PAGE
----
Sometimes you don’t know your own abilities until you’ve been tested.
Going to a new place and being with different people can lead to a fresh perspective and the chance to develop greater skills. Why stay in your comfort zone when the world can become your classroom?
When you think of studying dentistry, you probably don’t think of the Solomon Islands. This unusual mix came together when JCU Bachelor of Dental Surgery students travelled to the faraway country to do a placement. The journey was not only about learning skills, but also about providing dentistry services to communities and creating lasting memories.
Final-year dental surgery students travelled to the remote islands with South Australia-based dentist and JCU dental surgery graduate Dr Michael Robinson. Working alongside local oral health teams, the students built relationships, learnt how to adapt to different environments and developed cross-cultural understanding.
“The people were so friendly,” student Mathew Robertson says. “We visited a small village and the kids were climbing coconut trees, and they served us their local food. We played soccer with the kids, and they loved it.”
Senior Research Fellow and public health researcher Dr David MacLaren facilitated the trip to the Solomon Islands, which was the first for JCU dentistry. David has an interest in community health issues in remote areas of the Solomon Islands and Papua New Guinea. He says the responses from JCU’s partners in the Solomon Islands were overwhelmingly positive. Following this success, JCU is planning another trip in 2018.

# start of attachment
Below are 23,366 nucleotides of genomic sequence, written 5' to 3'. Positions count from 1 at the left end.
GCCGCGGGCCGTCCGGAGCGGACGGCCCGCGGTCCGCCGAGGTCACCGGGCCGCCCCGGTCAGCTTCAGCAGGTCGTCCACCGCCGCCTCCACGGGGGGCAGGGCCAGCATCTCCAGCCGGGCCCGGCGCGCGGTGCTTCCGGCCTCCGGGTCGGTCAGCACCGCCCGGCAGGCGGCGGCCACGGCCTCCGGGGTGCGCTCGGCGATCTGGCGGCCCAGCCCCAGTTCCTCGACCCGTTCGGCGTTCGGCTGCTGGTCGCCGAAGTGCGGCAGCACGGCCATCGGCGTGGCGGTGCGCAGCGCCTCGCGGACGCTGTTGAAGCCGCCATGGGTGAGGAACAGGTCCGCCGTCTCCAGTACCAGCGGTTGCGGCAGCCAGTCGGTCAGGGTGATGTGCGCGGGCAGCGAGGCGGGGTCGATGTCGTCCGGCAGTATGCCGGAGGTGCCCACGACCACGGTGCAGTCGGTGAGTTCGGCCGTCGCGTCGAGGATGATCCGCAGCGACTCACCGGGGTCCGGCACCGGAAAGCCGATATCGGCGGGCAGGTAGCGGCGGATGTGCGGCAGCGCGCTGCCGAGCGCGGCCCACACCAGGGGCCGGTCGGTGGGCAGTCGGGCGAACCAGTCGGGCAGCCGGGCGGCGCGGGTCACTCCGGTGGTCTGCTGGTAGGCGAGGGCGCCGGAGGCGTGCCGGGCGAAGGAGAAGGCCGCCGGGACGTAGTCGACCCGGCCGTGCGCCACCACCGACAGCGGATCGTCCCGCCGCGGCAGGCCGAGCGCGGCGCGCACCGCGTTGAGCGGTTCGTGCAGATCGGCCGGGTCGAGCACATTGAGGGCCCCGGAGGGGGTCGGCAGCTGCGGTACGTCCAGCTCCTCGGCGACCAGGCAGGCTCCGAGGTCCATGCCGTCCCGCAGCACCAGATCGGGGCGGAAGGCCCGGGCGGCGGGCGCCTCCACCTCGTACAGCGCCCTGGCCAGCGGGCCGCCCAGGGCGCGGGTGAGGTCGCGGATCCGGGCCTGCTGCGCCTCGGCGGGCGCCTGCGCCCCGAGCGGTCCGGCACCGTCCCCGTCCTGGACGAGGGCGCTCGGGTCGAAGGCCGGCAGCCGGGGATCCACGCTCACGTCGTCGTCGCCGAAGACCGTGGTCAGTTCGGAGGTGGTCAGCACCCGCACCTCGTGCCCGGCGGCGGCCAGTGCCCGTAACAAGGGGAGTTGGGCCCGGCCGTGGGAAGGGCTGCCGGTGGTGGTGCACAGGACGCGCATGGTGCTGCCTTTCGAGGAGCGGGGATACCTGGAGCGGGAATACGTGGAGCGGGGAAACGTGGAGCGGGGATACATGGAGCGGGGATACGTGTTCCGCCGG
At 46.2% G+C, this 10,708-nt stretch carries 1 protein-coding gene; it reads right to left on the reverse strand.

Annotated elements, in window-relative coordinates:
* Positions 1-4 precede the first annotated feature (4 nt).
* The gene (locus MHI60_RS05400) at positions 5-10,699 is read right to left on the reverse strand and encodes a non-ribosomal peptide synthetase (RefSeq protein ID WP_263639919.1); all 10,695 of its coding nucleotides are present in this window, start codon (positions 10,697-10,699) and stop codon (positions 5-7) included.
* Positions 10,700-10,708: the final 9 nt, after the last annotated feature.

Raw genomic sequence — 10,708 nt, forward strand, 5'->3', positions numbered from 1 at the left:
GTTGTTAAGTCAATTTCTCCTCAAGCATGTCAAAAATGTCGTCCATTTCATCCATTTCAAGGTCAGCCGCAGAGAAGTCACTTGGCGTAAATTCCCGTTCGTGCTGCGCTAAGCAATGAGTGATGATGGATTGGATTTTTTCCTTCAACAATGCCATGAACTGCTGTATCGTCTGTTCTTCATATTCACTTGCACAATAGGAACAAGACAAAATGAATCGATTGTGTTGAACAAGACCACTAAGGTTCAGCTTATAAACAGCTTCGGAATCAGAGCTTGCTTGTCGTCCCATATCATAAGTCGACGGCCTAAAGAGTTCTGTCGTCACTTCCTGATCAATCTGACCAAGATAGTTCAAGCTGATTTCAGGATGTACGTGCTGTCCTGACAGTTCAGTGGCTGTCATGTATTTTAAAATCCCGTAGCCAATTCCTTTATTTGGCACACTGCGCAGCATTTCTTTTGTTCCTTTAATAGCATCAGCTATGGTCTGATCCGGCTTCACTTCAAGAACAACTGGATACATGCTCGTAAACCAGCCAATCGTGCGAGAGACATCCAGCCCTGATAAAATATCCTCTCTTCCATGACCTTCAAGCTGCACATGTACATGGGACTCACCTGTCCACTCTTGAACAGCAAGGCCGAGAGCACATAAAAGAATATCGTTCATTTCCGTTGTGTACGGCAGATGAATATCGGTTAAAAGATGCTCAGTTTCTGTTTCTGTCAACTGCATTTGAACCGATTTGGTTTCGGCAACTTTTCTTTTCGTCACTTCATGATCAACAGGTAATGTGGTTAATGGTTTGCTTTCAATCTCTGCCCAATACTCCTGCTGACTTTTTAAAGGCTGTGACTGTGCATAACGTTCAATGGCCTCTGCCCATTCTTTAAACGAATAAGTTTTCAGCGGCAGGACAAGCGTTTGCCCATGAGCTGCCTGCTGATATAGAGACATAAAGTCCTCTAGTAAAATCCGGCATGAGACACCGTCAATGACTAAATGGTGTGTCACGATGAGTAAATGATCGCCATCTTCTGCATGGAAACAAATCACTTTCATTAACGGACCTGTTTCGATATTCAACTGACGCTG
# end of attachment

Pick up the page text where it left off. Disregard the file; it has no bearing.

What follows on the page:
“The World Health Organisation classifies the Solomon Islands as one of 57 countries deemed to have a critical shortage of health workers,” David says. “There is a workforce deficit across every level of care in the Solomon Islands, with one dentist per 100,000 people. JCU is pleased to be working with partners in the Solomon Islands to help deliver important dental services.”
Boosting skills and confidence
Having done dental outreach trips to the Cape and the Torres Strait, student Thomas Meath was already aware of the diversity of practice that comes with working in remote locations. Visiting the Solomon Islands has increased Thomas’s confidence and broadened his knowledge.
“We performed a lot of extractions, so we learnt a lot more about exodontia (the branch of dentistry that deals with the extraction of teeth),” he says. “We had to be resourceful, as they had limited equipment. We were generally a lot busier than we are in Australia due to the fact that the local dental team can only travel to the area every three months. We saw a lot more patients than we would generally see in an Australian setting. We learnt a lot from the dentists and staff there.”
This was student Marcus McShane’s first international travel experience. He has caught the travel bug and hopes he can undertake further international dentistry outreach work.
“The experience opened up my eyes to the world of possibilities that exist for dentists,” Marcus says. “Dentistry is a rewarding field, and there are opportunities for dentists to work in such a great variety of settings, so I’m really excited about graduating and getting out there and working.”
Gaining an understanding of the world and being immersed in another culture is an experience that Mathew will never forget. For other Bachelor of Dental Surgery students thinking about doing an international placement, he has some clear advice.
“Grab the opportunity with both hands,” Mathew says. “Getting out there and seeing how other countries do things is excellent for your development as a dentist. I learnt so much about dentistry that I don’t think I would have learnt here in Australia and I developed and progressed a lot in my final year because of the experience. If there is the opportunity to go overseas, especially to a developing country, definitely take it.”